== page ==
By 1998, Stewart had done standup. He’d done movies. He’d done TV. He’d published a best-selling book. He’d had—and lost—a show. But he had never really found his niche until, at age 37, he replaced Kilborn on The Daily Show in 1999. After a slightly bumpy beginning, Stewart began to lead the show away from its celebrity focus. He came into his own with the show’s arch and sardonic coverage of the presidential election grandiosely labeled “Indecision 2000.”
The show quickly drew the eyeballs of political junkies and earned a Peabody award, one of broadcast media’s highest honors. “It was in the year 2000 that Jon Stewart officially became a public intellectual,” says Robert Thompson, who directs the Bleier Center for Television and Popular Culture at Syracuse University.
Then came September 11, 2001. When Stewart came back on the air nine days later, he opened with a somber, halting speech that addressed the sudden absurdity of his jester role as well as its importance. “They said to get back to work, and there were no jobs available for a man in the fetal position,” he said. “We sit in the back and we throw spitballs—never forgetting the fact that it is a luxury in this country that allows us to do that.” Stewart choked up, tears in his eyes, and turned to the significance of carrying on:
“The view from my apartment was the World Trade Center. Now it’s gone. They attacked it. This symbol of American ingenuity and strength and labor and imagination and commerce and it is gone. But you know what the view is now? The Statue of Liberty. The view from the south of Manhattan is now the Statue of Liberty. You can’t beat that.”
It was a long way from the Bitter End. It was, actually, a beginning: the unwitting kickoff of Jon Stewart as trusted national figure. With the wars in Afghanistan and Iraq, the show became a place where viewers came not just to laugh but to be informed. The guest list grew weightier, expanding to include the Iranian-American religious scholar Reza Aslan, the late David Halberstam and newsmen Bill Moyers and Ted Koppel. “When all the news guys were walking on eggshells, Jon was hammering those questions about WMDs,” recalls Thompson. “That’s the kind of thing CNN and CBS should have been doing.”
The Daily Show continues to blend the fake anchor shtick with fake news skits, “reported” by zany correspondents such as Samantha Bee, Wyatt Cenac, Jason Jones, Aasif Mandvi, Rob Riggle and John Oliver. Where once Stewart could be as clownish as his reporters, he now plays calm. He still curses and goofs around, but he never strays far from being the trusted voice of authority.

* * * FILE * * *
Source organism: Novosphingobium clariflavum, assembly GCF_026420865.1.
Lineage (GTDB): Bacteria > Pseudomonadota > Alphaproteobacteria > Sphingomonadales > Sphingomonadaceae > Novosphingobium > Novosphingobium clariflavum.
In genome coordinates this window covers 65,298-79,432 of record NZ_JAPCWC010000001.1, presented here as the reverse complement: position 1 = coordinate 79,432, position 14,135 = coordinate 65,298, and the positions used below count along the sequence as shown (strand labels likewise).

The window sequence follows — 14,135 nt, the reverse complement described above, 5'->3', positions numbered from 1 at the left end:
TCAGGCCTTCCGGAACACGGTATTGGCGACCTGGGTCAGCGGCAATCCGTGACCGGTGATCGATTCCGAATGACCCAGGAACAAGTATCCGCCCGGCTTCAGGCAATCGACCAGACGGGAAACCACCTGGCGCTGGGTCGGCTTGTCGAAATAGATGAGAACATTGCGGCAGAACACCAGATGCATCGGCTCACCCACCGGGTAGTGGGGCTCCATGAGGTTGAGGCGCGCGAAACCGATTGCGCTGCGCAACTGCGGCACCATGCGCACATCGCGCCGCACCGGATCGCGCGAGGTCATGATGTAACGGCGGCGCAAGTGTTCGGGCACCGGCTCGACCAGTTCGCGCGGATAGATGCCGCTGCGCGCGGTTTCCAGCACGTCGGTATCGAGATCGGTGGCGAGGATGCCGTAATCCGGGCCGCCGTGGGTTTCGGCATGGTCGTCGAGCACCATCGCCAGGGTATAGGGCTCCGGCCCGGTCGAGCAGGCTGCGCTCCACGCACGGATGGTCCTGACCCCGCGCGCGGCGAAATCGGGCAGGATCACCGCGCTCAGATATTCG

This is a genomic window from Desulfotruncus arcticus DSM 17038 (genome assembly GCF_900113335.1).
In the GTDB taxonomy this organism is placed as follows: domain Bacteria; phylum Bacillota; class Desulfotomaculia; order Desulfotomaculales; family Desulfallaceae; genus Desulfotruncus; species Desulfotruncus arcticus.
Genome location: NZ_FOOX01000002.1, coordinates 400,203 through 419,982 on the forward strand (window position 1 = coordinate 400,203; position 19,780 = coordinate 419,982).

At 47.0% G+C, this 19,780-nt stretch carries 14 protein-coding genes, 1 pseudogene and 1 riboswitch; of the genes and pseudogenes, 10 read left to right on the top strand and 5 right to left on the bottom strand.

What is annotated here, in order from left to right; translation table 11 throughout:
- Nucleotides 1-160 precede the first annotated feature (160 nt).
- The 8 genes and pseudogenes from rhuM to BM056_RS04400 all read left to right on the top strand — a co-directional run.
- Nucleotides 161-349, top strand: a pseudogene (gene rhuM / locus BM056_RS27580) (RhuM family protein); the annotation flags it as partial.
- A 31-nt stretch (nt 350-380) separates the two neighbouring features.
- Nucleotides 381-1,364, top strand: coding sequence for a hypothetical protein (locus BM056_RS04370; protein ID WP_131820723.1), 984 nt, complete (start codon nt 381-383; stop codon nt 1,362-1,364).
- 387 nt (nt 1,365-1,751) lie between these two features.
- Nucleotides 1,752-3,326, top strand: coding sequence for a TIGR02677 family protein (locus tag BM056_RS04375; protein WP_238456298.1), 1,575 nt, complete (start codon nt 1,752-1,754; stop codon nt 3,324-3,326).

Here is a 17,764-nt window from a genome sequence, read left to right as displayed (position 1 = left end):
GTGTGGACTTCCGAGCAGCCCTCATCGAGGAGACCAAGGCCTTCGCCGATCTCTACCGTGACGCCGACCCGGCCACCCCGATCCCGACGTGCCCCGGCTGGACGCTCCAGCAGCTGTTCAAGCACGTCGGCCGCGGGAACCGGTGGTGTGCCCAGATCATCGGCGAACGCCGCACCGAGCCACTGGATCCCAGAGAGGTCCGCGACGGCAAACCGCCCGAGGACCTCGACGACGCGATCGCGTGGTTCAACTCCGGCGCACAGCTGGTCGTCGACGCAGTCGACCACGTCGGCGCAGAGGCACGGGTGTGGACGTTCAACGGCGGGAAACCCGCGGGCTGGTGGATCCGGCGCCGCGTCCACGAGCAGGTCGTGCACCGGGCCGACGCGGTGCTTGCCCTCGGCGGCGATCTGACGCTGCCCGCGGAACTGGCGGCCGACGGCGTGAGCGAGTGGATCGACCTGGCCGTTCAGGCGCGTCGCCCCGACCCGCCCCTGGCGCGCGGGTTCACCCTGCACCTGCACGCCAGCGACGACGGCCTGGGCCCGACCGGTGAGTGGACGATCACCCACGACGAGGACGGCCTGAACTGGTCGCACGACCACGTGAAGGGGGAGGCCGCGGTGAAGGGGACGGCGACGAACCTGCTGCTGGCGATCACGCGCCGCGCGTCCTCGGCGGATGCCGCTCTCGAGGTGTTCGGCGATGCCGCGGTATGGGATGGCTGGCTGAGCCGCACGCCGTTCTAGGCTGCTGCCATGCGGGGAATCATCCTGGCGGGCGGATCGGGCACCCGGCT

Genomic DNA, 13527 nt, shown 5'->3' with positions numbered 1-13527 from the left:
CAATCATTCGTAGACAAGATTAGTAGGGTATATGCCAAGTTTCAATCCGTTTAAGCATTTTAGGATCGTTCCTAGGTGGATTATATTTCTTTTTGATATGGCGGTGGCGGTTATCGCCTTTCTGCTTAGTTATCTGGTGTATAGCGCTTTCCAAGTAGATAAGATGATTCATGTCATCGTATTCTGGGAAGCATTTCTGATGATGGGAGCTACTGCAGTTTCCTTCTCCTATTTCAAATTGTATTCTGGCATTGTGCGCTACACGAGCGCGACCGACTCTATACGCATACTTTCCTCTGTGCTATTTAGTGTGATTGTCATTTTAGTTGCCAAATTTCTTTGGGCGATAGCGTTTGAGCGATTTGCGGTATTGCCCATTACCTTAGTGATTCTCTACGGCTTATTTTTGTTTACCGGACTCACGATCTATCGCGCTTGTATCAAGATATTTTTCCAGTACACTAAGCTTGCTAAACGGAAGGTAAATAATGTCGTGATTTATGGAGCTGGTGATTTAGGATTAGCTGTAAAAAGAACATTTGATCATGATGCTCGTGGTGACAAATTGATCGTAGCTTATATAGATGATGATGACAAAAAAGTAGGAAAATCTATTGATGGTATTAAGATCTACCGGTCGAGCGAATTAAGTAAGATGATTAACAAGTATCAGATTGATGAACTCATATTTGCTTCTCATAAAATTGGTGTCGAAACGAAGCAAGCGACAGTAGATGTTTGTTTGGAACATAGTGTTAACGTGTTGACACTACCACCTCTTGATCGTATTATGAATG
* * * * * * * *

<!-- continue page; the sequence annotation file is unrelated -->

It’s impossible to watch The Daily Show without quickly divining that Stewart is Jewish. “Stewart brings a sharpness of wit and a clear desire to never let the audience forget who he is by bringing his Jewishness up again and again,” observes Moshe Waldoks, a rabbi in Brookline, Massachusetts, and co-editor of The Big Book of Jewish Humor. His cultural Jewishness, that is; Stewart regularly hosts The Daily Show on Yom Kippur, the holiest day in the Jewish calendar. (A New York Mets fan, Stewart did name one of his pit bulls Shamsky, after Art Shamsky, a Mets player who declined to play on Yom Kippur.)
Well-versed in Jewish affairs, he is the first to admit that his knowledge of the religion doesn’t run deep. “I’m not a religious scholar,” Stewart conceded to viewers in 2001. “Let’s face facts: Very few people would confuse me with Maimonides.” He gently pokes fun at his own lack of observance. “I fasted today, not out of any religious duty but because I don’t want to let a day go by where I can’t feel worse about myself. So Happy Yom Kippur to you!” Stewart wished his audience in 2003.
Nevertheless, his satire reverberates with a Jewish sensibility. “We have a long tradition of important Jewish comedians, all dealing with social and political issues,” says Arthur Asa Berger, a professor of communications at San Francisco State University and author of the book Li’l Abner: A Study in American Satire, about the comic strip by the famed humorist Al Capp (his given name was Alfred Gerald Caplin). Stewart’s lampooning of America’s political and media elites also has Jewish roots. “I think that there is such a thing as a Jewish psyche, a sense of the prophetic tradition, of speaking truth to power,” says Waldoks.